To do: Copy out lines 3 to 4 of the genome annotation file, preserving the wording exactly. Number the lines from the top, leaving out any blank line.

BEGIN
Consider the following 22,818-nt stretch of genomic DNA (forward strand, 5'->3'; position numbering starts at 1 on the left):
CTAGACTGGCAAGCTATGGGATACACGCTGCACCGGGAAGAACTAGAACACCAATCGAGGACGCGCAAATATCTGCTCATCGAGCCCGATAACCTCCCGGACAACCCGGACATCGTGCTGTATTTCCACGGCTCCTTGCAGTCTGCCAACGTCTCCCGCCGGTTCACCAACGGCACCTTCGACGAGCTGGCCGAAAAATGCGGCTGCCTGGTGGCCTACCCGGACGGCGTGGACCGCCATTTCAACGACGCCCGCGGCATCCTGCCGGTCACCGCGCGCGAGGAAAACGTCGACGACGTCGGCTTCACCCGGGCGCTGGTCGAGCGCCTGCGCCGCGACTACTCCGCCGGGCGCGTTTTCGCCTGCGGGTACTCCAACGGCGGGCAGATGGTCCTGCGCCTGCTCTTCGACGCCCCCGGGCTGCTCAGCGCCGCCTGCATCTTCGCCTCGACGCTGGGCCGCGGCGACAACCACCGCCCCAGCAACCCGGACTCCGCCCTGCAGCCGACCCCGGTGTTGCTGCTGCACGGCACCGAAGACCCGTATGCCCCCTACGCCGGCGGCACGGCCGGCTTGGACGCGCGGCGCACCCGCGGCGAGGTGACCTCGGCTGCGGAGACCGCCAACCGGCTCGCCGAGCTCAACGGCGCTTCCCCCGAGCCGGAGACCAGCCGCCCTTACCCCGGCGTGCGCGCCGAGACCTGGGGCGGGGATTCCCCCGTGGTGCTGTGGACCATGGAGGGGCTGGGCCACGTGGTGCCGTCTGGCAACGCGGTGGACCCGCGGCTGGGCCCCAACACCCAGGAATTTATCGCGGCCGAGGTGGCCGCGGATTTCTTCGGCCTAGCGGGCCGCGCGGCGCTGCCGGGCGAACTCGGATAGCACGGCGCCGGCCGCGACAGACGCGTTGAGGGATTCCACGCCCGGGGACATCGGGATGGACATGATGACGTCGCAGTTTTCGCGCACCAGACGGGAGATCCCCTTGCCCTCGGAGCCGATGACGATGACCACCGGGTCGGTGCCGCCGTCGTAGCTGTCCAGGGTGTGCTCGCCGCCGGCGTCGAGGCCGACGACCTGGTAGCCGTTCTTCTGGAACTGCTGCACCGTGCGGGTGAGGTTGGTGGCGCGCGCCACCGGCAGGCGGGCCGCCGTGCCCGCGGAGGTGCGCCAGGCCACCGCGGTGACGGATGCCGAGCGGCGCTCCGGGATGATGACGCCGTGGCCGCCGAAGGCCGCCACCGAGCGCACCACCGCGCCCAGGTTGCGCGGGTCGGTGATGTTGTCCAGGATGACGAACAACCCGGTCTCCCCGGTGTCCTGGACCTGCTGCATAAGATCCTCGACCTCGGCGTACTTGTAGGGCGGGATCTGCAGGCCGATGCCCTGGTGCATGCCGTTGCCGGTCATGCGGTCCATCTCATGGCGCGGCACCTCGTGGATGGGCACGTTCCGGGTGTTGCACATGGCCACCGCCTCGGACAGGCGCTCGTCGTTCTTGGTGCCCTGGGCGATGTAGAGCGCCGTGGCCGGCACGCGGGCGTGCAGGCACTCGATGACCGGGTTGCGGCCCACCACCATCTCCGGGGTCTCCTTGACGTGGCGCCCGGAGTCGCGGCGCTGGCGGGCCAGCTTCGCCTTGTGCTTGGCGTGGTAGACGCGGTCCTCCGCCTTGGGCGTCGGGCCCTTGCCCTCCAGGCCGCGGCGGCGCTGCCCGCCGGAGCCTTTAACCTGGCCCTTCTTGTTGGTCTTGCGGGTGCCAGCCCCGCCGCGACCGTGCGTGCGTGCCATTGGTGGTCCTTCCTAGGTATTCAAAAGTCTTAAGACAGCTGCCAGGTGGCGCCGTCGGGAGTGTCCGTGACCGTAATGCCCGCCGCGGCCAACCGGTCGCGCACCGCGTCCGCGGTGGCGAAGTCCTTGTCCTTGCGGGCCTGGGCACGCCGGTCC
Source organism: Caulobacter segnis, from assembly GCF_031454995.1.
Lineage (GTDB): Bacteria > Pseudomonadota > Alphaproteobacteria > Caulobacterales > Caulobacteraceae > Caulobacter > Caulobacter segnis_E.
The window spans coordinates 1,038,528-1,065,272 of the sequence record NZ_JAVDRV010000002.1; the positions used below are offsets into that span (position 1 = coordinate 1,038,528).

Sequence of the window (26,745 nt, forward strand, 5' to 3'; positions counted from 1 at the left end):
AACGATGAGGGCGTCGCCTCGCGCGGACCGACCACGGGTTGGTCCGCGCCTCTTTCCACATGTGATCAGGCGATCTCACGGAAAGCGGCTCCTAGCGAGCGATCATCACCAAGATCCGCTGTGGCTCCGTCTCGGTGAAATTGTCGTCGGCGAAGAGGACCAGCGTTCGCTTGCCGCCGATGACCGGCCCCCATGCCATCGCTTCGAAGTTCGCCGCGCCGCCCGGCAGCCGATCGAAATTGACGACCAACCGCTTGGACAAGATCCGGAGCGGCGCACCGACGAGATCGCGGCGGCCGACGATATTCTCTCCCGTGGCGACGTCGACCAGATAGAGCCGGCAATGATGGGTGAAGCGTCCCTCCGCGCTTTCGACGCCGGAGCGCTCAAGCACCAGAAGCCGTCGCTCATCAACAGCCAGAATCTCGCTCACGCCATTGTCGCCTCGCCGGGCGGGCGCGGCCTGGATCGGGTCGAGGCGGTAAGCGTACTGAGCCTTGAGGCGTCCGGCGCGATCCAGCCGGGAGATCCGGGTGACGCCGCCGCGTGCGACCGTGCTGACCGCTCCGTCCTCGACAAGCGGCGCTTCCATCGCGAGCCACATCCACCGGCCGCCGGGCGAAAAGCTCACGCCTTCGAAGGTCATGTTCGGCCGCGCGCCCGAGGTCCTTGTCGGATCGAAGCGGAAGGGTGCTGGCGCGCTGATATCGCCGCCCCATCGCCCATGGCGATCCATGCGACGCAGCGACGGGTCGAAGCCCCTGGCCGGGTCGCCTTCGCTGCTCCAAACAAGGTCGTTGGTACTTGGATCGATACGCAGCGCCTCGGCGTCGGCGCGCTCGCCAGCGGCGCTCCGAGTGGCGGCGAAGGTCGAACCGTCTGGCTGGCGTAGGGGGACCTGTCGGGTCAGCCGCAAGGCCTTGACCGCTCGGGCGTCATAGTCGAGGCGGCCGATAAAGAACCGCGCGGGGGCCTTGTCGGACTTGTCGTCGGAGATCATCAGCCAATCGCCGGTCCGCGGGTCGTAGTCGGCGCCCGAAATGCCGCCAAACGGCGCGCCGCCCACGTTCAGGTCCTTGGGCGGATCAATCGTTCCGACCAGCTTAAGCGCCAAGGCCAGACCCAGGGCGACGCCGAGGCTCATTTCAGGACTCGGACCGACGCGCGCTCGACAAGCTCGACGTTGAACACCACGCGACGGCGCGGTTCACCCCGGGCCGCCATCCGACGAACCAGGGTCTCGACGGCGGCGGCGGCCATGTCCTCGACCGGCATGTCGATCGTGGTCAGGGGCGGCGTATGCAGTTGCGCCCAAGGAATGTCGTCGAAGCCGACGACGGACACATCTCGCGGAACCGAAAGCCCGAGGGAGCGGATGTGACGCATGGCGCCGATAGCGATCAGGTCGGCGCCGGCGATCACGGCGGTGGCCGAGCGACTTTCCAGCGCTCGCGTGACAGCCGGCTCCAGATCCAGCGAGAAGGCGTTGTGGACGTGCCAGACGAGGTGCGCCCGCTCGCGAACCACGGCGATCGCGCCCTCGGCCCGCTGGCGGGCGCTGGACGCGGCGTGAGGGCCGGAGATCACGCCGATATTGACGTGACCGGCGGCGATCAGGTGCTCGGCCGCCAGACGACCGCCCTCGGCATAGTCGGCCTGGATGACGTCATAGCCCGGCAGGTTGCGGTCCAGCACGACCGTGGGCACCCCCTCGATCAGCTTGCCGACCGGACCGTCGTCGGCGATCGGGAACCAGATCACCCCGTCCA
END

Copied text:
Source organism: Caulobacter segnis, from assembly GCF_031454995.1.
Lineage (GTDB): Bacteria > Pseudomonadota > Alphaproteobacteria > Caulobacterales > Caulobacteraceae > Caulobacter > Caulobacter segnis_E.